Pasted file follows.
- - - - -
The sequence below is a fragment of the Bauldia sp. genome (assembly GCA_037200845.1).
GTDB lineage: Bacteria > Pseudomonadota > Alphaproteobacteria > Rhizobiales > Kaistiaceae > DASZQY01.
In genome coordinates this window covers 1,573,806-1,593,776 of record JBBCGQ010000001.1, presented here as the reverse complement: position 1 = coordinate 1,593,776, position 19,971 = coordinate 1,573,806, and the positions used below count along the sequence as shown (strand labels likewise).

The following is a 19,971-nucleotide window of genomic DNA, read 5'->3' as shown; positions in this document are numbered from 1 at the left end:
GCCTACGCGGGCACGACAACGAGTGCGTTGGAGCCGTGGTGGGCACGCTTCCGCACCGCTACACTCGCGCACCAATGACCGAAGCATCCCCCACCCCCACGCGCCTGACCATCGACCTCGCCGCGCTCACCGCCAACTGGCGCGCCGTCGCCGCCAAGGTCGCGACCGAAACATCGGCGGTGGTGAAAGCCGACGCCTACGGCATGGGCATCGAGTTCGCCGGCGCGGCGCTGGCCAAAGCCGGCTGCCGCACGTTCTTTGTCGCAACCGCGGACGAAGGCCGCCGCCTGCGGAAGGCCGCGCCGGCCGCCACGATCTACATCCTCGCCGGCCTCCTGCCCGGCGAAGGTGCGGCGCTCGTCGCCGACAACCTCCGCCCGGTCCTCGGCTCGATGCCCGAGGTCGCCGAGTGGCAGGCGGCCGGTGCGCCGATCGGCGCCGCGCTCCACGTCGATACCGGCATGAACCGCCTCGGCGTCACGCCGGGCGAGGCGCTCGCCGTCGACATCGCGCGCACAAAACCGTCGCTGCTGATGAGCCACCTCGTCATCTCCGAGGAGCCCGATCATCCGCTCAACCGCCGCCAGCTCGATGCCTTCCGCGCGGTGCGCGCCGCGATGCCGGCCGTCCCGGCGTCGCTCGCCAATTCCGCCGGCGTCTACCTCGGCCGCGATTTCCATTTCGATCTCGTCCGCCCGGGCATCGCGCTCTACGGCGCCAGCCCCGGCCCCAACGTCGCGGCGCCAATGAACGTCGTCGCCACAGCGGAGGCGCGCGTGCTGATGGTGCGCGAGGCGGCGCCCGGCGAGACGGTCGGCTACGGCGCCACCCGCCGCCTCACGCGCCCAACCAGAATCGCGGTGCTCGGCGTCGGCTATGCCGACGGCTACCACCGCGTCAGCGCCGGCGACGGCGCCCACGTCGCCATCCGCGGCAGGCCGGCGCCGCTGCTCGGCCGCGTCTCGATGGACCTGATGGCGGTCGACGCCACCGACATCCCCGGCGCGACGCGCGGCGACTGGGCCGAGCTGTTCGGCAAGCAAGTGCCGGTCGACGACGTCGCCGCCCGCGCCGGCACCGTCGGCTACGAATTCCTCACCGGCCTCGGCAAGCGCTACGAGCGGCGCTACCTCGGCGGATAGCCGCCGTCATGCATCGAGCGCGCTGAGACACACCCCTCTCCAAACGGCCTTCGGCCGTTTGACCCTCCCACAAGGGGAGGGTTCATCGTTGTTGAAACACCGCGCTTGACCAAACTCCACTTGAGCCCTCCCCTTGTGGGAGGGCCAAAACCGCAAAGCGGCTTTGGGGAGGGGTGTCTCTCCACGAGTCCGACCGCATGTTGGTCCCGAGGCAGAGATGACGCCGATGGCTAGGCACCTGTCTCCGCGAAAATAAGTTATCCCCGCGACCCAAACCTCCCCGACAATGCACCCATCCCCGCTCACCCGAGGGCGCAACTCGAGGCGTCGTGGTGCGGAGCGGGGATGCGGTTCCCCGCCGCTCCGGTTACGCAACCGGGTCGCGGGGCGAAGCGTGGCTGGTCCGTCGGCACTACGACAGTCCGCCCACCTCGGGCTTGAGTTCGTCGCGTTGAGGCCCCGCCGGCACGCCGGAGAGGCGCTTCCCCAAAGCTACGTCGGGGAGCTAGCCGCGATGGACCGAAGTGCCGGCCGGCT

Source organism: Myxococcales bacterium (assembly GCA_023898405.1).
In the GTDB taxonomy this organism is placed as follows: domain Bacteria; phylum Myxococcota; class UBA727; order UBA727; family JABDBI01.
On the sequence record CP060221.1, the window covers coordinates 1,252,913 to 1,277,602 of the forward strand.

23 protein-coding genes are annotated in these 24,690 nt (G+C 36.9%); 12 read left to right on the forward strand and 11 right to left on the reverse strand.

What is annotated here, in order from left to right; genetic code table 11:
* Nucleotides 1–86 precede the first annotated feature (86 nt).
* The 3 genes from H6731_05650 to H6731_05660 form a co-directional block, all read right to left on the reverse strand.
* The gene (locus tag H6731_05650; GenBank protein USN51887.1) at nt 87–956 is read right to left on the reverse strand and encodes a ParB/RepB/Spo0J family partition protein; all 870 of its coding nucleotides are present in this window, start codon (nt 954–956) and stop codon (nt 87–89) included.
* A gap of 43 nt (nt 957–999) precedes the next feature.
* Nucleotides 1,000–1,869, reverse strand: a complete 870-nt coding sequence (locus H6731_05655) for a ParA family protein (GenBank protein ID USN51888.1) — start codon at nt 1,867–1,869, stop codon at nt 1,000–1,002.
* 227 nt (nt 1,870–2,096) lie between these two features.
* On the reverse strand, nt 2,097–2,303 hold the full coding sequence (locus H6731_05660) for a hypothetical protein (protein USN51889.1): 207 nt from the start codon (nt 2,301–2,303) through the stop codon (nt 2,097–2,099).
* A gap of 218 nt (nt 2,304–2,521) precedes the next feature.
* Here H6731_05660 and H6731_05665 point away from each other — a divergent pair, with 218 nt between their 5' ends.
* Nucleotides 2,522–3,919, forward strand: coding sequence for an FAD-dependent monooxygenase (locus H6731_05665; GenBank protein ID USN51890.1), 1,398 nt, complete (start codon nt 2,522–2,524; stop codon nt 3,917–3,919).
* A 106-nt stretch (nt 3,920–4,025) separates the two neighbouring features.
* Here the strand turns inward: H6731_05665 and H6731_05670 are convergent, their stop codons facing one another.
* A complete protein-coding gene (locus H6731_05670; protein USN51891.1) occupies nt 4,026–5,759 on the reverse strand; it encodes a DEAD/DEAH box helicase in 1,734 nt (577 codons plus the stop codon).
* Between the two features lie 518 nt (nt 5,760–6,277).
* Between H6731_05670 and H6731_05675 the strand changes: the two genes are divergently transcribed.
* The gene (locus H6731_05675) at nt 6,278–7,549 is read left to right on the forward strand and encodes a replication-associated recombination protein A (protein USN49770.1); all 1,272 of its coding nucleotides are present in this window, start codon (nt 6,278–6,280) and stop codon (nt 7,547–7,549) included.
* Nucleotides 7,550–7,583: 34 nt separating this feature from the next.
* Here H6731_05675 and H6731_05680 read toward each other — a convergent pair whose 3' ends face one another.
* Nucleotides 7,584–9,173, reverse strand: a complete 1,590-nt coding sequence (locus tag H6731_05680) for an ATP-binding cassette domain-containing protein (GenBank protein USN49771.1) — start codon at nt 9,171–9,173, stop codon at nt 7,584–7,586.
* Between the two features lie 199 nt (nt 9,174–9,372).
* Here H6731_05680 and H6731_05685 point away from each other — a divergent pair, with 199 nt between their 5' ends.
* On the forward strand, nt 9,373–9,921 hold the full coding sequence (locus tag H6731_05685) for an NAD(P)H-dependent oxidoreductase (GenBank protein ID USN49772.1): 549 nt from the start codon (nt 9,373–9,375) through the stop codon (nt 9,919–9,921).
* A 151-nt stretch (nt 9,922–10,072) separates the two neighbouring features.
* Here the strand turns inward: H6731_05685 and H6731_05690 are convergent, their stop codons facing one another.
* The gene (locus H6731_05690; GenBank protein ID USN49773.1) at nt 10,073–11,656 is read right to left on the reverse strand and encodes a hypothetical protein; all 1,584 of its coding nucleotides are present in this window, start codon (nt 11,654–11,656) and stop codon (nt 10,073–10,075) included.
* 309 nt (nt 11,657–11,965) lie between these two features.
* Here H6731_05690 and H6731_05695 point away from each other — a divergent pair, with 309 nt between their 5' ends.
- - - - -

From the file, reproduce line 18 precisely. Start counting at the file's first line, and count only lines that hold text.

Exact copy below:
* A gap of 218 nt (nt 2,304–2,521) precedes the next feature.